Since it earliest days, the oil and gas industry has drawn writers, photographers, painters, sculptors, movie makers…social media.
Community museums, historians, writers, and educators across the country are dedicated to preserving the heritage of the petroleum industry, a history that has defined the 21st century. Oilfield artists have been important recorders and interpreters of petroleum’s influence in the United States.
For students and researchers, the American Oil & Gas Historical Society adds new Oil in Art articles, and the resources page includes links for photography (universities and the Library of Congress), petroleum history videos, and a small AOGHS selection of books and authors.
Petroleum History as Oil on Canvas
Oil Patch Artist: Black Gold, the Artwork of JoAnn Cowans
Oil patch preservationist painter JoAnn Cowans is among them – and one of the most dedicated.
Cowans, a member of the American Oil & Gas Historical Society since its founding in 2003, has donated artwork to many community museums. She now is collaborating with Loyola Marymount University Department of Archives and Small Collections on a “Then & Now” urban archaeology project of Venice and Playa del Ray – and her award-winning 1960s oil paintings of the oilfields, including “Marina by Night,” 1962, oil on Linen, 24 inches by 40 inches.
By painting derricks in the 1960s, Cowans documented a history when few if any of her generation thought to do so. According to the magazine American Art Review, “Few artists, however, were devoted to the subject of the oil industry in the 1960s. Stylistically, artists were interested in the modernist concerns of abstraction and expression, rather than documentation or narrative.”
In recognition of the 2009 150th anniversary of America’s first oil discovery, this talented California painter (many of her works are in corporate, private and museum collections) published a “gallery edition coffee table book.”
Black Gold, the Artwork of JoAnn Cowans includes 42 paintings. Visit her Black Gold Prints website. With her canvas, paints and easel (and later, a hard hat), Cowans captured for posterity an important part of what is today the nation’s third largest oil producing state. One-hundred years earlier, in the 1860s, the first oil derricks began appearing in California. Oil was so plentiful here that it bubbled up out of the ground. See Discovering the La Brea Tar Pits.
Edward Doheny discovered the Los Angeles oilfield in 1892. Within five years, the number of wells increased to 500. produced four million barrels of oil in 1900. By 1910, California produced 77 million barrels of oil.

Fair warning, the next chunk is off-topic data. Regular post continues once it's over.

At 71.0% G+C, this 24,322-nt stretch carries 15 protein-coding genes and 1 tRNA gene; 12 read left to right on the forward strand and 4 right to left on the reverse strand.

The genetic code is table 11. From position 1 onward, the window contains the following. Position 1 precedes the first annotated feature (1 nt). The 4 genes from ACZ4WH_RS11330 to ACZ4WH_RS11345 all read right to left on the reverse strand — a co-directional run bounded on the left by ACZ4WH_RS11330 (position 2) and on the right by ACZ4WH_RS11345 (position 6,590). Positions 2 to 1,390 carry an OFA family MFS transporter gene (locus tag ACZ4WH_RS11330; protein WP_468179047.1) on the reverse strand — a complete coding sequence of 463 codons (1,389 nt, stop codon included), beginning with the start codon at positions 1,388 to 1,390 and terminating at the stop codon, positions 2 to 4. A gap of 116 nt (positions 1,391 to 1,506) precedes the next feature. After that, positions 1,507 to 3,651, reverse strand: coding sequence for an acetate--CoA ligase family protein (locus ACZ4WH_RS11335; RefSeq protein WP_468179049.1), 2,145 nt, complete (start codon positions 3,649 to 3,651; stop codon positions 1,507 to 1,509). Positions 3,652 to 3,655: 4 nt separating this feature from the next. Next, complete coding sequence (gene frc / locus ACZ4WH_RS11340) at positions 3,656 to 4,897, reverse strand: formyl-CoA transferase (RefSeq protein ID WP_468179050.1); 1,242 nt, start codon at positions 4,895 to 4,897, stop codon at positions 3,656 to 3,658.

In Venice, the Ohio Oil Company brought in a wildcat well on December 18, 1929, on county property just east of the city’s Grand Canal. This is where Cowans painted. Her collection includes stories about California oilfields of the 1960s and other more recent of paintings: Black Gold, the Artwork of JoAnn Cowans.
“Once seen, the depth and significance of her work becomes clear,” noted her publisher. “Her place in plain air painting and her own unique view helps us see the majesty of the oil tower.”
California Artist seeks Home for “Oil and Guts” Oilfield Mural
Artist Barbara Fritsche began painting “Oil and Guts” at the end of 2007 – just when the fictionalized movie “There Will Be Blood” was hitting theaters, she says. Meeting with roughnecks provided her a petroleum industry education.
Fritsche adds that her her 48-foot by 12-foot oil on canvas board mural, which originated as a commission for an independent oilman, took a year and a half to complete. Her original work of oilfield art is looking for a home in a museum, corporate headquarters, or other appropriate location.
“My drawings and the landscape in my painting resemble the Buena Vista oilfields, as stated by roughnecks that offered their nods of appreciation,” she explains.
“My concept for ‘Oil and Guts’ – a slice of time in the oil business, using a narrative, acknowledging the blue collar appeal and respect of the environment surrounded by a biblical sunset, famous in this area,” says the artist. “An old Roughneck remembers the roughnecks that have passed on, depicted by workers drawn in chalk, then to the past, depicted by wooden platforms, archaic equipment – wooden platforms changed to metal – then to the present times, depicted by metal platforms and modern day workers.”
“In addition to the story, the mountains are sculpted with figures – surrealism – referencing fossil fuels,” Fritsche concludes. “Without people there would be no need for oil.”
Fritsche, whose studio is in Los Angeles, is contacting news media, petroleum companies and museums seeking a purchaser of her epic oil patch mural. Contact Barbara Fritsche at firstname.lastname@example.org. Visit the Barbara Fritsche website.
Art is part of petroleum history
The 1939 “Oil Fields of Graham” mural by Alexandre Hogue is on display in its original Texas oil patch community’s historic U.S. Postal Service building – now a museum.
The American Oil & Gas Historical Society preserves U.S. petroleum history. Become an AOGHS supporting member and help maintain this energy education website and expand historical research. For more information, contact email@example.com. © 2021 Bruce A. Wells.